Story and photos by Mark Engel
They sit outside many of Greensboro and Greene County’s historical buildings and locations --- your own personal tour guide in the form of a solar box.
Each is complete with four short stories about the area that are available at the push of a button. Most are in the downtown area, easy to reach by foot.
You will find one behind the Greene County Courthouse in front of what is known as the Wyatt Jail, named after longtime Sheriff L.L. Wyatt. Just push a button and the narration begins.
“…Sheriff Wyatt lived here with his family,” says part of one of the stories. “He even deputized his wife and teenage son so they could help move prisoners…”
Another button tells a crime story of the day.
“…there was a poor, little old woman in Greensboro who sold milk every Saturday morning in a wicker basket. But they were jugs of liquor instead of milk. The jugs had been painted white inside to look like milk…”
Just around the corner, there’s another solar box in front of a small but ominous stone building that is known as the Old Jail (spelled “Gaol”). It offers both information and some good tales.
“…The rock-solid walls were built with local granite and are 2 feet thick. As the story goes, when the hangman pulled the lever to release the trap door, the rope broke…”
Another box is located a couple of blocks west of the courthouse. It sits in front of the old Greensboro train depot. One of the buttons explains how this boarded up brick and wood building was once the city’s most important economic generator.
“…the new rail system and establishment of Greensboro’s depot meant that this landlocked community could expand its access to Athens and Atlanta as well as having a direct connection to the Atlantic coast…”
Another button tells more.
“…the rail system and depot were also the impetus for new businesses to spring up, including the Mary-Leila cotton mill. This was the town’s first source of industrial jobs…”
In fact, the building next to the depot was once part of the cotton mill complex but is now the Oconee Brewing Company.
Not far away is the Greensboro cemetery.
One recent sunny afternoon, Vicent Pfab of St. Augustine, Florida was listening to the solar box in front of the historic cemetery.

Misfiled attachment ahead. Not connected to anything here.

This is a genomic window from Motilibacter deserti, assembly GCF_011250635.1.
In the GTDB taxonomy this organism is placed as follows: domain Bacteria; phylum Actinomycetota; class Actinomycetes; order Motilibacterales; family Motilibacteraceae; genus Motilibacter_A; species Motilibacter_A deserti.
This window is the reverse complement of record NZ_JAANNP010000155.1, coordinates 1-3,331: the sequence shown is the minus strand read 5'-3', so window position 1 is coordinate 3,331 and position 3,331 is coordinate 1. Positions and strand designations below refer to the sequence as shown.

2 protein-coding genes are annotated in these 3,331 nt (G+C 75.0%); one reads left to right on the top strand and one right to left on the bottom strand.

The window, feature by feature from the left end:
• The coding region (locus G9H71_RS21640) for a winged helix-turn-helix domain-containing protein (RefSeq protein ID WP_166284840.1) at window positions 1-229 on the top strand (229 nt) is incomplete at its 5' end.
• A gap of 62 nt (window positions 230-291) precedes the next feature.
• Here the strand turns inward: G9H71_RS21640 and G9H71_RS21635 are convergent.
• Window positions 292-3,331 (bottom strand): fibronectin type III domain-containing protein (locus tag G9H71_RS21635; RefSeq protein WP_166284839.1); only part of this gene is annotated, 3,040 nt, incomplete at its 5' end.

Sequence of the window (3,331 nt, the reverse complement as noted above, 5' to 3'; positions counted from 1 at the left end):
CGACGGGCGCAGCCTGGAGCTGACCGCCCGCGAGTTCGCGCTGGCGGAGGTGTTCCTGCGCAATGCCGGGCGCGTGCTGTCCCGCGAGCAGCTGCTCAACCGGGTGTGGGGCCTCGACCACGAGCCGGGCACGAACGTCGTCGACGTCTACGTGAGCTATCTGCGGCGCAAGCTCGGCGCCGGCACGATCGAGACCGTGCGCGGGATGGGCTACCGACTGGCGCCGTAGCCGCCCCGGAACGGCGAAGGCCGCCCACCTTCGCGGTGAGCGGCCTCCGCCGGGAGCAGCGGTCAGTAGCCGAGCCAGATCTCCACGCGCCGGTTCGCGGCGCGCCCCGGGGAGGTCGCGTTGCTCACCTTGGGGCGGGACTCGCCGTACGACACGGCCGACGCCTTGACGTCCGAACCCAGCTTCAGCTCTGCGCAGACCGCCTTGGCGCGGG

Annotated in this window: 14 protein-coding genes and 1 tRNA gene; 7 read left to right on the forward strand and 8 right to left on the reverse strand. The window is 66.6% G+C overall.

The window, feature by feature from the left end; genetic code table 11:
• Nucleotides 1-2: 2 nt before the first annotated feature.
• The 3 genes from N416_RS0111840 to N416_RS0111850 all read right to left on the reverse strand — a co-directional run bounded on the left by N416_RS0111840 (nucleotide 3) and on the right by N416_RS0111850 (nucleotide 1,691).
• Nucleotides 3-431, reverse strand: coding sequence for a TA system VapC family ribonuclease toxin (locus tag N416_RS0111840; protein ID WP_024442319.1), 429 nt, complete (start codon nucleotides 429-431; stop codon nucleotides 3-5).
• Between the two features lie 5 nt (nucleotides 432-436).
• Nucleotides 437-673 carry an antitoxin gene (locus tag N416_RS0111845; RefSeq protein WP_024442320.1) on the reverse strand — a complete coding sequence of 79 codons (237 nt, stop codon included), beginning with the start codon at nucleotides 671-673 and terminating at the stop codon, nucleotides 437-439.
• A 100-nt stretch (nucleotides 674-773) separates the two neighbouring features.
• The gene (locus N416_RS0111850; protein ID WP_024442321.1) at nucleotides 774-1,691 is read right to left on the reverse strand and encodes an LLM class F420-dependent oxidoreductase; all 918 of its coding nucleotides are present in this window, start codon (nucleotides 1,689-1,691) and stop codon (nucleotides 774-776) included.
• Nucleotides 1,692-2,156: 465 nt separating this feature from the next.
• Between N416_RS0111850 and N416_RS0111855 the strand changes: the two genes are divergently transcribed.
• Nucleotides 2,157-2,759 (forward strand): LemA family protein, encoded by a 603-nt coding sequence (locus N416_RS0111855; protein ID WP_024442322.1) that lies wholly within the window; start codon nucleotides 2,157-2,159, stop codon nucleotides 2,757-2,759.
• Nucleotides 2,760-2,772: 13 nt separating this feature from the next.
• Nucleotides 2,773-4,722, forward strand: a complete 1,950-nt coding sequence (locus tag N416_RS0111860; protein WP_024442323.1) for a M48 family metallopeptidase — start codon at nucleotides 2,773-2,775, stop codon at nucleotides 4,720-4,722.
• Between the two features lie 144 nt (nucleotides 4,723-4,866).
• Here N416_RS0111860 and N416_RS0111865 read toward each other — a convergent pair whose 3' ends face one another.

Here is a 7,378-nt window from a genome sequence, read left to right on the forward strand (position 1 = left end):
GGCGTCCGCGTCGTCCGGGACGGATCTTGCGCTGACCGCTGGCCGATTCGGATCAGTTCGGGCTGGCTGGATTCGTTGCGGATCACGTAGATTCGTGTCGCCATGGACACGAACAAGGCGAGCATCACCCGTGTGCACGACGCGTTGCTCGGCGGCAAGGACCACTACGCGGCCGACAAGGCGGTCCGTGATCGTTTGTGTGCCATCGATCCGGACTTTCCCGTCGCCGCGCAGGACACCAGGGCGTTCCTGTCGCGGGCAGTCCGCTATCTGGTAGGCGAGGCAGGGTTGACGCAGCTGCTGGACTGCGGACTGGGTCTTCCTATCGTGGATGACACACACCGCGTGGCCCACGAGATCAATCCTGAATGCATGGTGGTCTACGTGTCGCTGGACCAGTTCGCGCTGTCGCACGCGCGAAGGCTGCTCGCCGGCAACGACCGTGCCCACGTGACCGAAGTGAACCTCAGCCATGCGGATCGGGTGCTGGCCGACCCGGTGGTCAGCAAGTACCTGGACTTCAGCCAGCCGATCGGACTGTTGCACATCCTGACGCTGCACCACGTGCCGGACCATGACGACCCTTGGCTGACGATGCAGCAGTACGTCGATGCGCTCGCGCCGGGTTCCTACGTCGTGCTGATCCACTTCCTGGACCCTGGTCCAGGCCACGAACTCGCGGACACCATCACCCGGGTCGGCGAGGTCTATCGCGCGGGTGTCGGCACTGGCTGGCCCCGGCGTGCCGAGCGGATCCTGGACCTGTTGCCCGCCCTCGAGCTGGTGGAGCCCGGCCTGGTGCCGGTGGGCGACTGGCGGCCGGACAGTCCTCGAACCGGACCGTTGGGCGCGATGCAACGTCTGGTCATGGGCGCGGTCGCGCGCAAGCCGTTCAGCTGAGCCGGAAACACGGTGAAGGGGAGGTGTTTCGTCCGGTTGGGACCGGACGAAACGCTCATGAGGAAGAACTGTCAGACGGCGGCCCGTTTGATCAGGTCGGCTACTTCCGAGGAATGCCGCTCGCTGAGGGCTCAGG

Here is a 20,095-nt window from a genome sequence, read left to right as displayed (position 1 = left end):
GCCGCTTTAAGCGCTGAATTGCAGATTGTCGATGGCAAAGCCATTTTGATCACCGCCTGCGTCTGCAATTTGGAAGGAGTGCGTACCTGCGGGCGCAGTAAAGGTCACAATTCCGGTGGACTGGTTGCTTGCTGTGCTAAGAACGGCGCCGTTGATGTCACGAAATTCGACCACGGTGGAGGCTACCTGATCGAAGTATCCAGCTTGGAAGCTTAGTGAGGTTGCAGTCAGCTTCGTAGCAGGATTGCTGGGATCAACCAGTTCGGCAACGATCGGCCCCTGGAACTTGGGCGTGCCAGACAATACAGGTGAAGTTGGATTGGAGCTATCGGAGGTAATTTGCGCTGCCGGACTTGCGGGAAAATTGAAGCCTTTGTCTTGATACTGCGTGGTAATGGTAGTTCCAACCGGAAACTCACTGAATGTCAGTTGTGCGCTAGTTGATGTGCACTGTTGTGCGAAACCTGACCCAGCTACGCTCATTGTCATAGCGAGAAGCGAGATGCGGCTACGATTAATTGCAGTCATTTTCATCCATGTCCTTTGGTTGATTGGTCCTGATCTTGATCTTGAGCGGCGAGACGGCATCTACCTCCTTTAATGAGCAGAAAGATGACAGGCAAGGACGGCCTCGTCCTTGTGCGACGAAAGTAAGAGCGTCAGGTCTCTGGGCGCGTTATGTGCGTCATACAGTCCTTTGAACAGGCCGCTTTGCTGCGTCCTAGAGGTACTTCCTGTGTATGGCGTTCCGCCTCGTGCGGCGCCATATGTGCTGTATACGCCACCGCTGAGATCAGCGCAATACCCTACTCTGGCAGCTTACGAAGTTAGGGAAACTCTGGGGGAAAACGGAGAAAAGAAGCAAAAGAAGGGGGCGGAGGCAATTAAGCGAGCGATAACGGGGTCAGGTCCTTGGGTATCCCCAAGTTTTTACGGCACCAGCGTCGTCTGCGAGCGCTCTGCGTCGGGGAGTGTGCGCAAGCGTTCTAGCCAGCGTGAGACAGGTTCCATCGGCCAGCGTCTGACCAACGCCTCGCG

“These boxes are wonderful. They’re informative. They give you a little piece, a taste of what Greensboro was like,” he said as he pushed one of the four buttons. The next narration came to life.
“…Greensboro city cemetery is truly a time capsule of the county’s history. It dates back to the 1700’s and is the burial place of pioneer settlers, noted political figures, community leaders and eight Revolutionary War soldiers...”
As he headed back to his car to drive through the cemetery and read headstones, Vincent said, “My father was a school teacher and he said, ‘if you don’t know your past, you don’t know where you are going.’”
The solar box project is a joint effort of the Greene County Convention and Visitors Bureau (GCCVB - www.VisitLakeOconee.com), the Greensboro Office of Downtown Development (www.DowntownGreensboroGA.com) and the Greensboro Historic Preservation Commission.
Kendrick Ward, who is with the Office of Downtown Development, says the first three boxes were created a few years ago by the GCCVB, then the city added five more as an activity for locals and visitors during the pandemic.
“During COVID, we saw it as a huge way for people who wanted to get out and walk,” she explained.
Currently there are eight boxes in the county located at the Wyatt Jail, Baber House (African American Museum), Historic Springfield Church, Greensboro Train Depot, Penfield Baptist Church, the Old Jail (Gaol), the Greensboro Cemetery and downtown at Main and Broad Streets.
Three more are being added - the County Courthouse, the Greensboro First United Methodist Church, and the Episcopal Church of the Redeemer.
For more information, go online to www.DowntownGreensboroGA.com or call 706-453-7674. The website also offers a Walking Tour brochure, historic videos, historical stories, and lists attractions.
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This story appeared in Lakelife magazine, Volume 17, Issue 5 and is the property of Smith Communications, Inc. No portions of the story or photos may be copied or used without written consent from the publisher.